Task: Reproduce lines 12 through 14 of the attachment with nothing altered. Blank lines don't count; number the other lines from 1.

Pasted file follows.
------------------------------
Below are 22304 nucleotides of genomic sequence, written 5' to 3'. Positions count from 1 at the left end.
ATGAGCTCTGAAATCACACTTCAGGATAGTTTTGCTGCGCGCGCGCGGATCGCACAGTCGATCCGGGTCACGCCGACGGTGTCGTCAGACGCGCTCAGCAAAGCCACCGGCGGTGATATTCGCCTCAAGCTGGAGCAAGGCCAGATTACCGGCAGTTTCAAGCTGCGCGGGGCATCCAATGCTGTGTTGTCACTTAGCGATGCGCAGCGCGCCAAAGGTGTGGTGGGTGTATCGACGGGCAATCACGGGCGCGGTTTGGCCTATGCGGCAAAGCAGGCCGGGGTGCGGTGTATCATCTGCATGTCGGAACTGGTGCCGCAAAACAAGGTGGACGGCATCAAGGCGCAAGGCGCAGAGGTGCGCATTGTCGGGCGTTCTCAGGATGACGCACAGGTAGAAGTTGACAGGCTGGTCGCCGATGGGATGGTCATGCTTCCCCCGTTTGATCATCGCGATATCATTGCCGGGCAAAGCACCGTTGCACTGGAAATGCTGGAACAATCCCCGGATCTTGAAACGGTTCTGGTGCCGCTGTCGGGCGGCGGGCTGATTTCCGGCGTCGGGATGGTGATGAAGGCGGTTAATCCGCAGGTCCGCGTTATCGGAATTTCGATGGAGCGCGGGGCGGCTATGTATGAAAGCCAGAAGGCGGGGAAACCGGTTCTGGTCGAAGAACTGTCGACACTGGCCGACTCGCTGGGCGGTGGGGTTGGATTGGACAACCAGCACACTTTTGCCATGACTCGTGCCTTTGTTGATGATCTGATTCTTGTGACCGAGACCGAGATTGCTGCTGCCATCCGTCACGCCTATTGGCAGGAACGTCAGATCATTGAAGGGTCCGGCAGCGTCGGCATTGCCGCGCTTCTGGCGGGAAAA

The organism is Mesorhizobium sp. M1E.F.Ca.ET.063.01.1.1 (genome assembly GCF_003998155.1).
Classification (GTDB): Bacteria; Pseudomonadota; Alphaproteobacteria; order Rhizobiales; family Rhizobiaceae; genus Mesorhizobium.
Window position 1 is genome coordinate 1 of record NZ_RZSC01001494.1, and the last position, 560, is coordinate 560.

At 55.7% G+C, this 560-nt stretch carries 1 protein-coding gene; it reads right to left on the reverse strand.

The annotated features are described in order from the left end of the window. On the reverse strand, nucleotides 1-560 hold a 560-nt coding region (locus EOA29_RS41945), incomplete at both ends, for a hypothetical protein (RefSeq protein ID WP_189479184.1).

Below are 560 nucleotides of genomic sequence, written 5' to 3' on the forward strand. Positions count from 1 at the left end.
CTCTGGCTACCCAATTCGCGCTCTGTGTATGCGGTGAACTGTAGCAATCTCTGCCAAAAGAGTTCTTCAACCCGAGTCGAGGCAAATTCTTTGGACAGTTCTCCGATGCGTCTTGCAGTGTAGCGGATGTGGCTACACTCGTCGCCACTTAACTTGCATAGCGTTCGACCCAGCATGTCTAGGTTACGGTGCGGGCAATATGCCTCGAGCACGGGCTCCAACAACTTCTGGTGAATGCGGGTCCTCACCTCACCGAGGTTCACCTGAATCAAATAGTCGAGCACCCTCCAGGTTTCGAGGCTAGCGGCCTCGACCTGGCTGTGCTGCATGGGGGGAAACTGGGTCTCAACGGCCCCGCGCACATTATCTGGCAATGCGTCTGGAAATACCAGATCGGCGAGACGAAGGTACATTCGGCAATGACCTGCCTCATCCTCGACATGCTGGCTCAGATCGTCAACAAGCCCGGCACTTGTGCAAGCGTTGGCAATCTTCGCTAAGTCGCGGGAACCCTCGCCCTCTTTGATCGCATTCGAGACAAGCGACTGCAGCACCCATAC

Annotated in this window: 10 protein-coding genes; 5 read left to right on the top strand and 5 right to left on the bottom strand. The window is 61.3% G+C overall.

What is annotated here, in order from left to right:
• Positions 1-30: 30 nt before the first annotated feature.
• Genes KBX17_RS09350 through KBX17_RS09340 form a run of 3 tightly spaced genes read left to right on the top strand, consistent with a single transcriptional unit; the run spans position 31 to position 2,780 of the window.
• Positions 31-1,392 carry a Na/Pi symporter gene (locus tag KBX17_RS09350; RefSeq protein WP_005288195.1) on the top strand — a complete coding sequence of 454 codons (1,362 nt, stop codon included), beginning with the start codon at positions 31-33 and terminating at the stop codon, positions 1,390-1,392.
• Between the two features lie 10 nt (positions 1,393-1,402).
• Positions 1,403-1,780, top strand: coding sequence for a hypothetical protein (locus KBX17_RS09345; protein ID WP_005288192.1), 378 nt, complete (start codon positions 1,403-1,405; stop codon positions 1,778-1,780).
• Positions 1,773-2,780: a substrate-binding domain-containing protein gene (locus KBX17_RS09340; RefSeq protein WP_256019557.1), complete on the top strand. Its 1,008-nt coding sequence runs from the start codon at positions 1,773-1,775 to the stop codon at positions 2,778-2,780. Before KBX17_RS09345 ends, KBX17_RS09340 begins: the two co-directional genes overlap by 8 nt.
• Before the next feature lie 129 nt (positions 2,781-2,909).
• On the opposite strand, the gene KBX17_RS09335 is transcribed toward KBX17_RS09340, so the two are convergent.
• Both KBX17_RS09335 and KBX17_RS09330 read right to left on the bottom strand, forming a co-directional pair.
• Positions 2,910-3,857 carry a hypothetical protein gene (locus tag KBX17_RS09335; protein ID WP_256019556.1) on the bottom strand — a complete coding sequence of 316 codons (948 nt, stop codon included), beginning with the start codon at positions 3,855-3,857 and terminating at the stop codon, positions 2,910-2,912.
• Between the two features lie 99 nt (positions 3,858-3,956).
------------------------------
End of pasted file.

• Positions 1-30: 30 nt before the first annotated feature.
• Genes KBX17_RS09350 through KBX17_RS09340 form a run of 3 tightly spaced genes read left to right on the top strand, consistent with a single transcriptional unit; the run spans position 31 to position 2,780 of the window.
• Positions 31-1,392 carry a Na/Pi symporter gene (locus tag KBX17_RS09350; RefSeq protein WP_005288195.1) on the top strand — a complete coding sequence of 454 codons (1,362 nt, stop codon included), beginning with the start codon at positions 31-33 and terminating at the stop codon, positions 1,390-1,392.